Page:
Regulators will begin technical work necessary for consideration of a model that would offer guidance on policy loan programs associated with life insurance contracts.
The unanimous motion to begin work was made during a conference call of the Life & Annuities “A” Committee of the National Association of Insurance Commissioners, Kansas City, Mo.
The decision follows a notification to the Kansas insurance department from an insurer indicating its intention to implement a policy loan program, according to a July 11 memorandum from Sandy Praeger, Kansas insurance commissioner and NAIC president-elect. The memo to Julie McPeak, Kentucky executive director of insurance and “A” Committee chair, did not identify the insurance company.
The memo notes that “from this company’s perspective, this program provides the policy owner an alternative to a viatical settlement. This program, as described in the letter, would allow in-force policy owners, who meet certain underwriting criteria, to borrow against the death benefit of a policy.
“The underwriting criteria would identify insureds whose life expectancy has changed significantly due to health conditions that have developed since the policy was originally issued.”
The memo cites “advantages” in the proposal including the fact that “the policy owner receives similar if not the same benefits offered by the viatical company (i.e., cash in an amount that exceeds the cash surrender value of the policy and the elimination of payment of any future premiums.) However, an additional advantage to the policy owner of this program is that the policy owner continues to remain the owner of the contract and does not sell any of his/her rights under the contract. Upon the death of the insured, any death benefit in excess of the policy loan amount is still paid to the beneficiary and not a viatical company. All insurable interest remains in effect.”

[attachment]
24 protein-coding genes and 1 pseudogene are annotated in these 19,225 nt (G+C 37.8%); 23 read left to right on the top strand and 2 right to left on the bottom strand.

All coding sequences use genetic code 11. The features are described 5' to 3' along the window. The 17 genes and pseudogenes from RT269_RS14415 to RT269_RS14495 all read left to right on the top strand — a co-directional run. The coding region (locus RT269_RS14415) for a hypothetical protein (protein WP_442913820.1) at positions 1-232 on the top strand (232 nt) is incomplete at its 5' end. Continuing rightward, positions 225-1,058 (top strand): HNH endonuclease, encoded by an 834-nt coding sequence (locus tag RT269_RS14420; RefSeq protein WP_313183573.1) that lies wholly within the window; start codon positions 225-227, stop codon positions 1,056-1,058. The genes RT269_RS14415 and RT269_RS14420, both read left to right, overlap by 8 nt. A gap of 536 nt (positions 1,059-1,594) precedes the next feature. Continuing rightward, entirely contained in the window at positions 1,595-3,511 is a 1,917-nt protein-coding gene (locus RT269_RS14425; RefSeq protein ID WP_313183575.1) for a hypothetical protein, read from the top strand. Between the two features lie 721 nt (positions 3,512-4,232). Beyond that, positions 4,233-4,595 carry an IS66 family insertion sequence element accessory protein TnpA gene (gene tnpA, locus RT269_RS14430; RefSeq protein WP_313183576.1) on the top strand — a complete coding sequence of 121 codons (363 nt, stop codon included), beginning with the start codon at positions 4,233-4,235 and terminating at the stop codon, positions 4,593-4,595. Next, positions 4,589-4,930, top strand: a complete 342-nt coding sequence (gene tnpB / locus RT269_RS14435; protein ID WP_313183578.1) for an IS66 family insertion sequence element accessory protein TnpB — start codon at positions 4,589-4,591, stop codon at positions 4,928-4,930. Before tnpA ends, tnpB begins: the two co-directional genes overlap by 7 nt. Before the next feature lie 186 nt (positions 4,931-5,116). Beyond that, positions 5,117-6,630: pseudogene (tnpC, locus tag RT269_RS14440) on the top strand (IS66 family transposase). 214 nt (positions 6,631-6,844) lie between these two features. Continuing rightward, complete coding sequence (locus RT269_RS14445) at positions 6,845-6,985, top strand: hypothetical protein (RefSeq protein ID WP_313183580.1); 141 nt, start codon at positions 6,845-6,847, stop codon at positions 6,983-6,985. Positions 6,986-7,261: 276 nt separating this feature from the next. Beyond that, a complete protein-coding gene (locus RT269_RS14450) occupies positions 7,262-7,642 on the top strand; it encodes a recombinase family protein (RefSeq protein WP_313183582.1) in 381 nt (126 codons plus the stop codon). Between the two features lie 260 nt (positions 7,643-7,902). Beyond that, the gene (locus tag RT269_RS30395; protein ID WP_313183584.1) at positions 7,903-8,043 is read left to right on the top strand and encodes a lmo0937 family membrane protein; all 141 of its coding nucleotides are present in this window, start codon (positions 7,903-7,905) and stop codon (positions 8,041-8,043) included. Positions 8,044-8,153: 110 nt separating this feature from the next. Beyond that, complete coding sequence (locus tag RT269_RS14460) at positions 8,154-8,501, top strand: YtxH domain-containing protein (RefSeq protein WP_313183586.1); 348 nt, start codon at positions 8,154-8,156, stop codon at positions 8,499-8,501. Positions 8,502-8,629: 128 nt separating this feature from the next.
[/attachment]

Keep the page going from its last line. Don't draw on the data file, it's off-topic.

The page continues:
The Kansas department, according to the memo, determined that such a program would currently violate Kansas statutes because currently insurers cannot offer a loan that exceeds the policy’s cash surrender value. Other states have similar statutes, according to Praeger’s memo. But, her memo also notes, the proposal also appears to be “good public policy.”
Consequently, the “A” Committee agreed to have the Life & Health Actuarial Task Force look at reserving and underwriting standards and statutory accounting working groups may also be asked to weigh in on the feasibility of developing such a model.
Following the call, Doug Head, executive director of the Life Insurance Settlement Association, Orlando, Fla., said the proposal from the insurance company seems to contravene the just adopted Viatical Settlement model act and that the model needs to be revisited.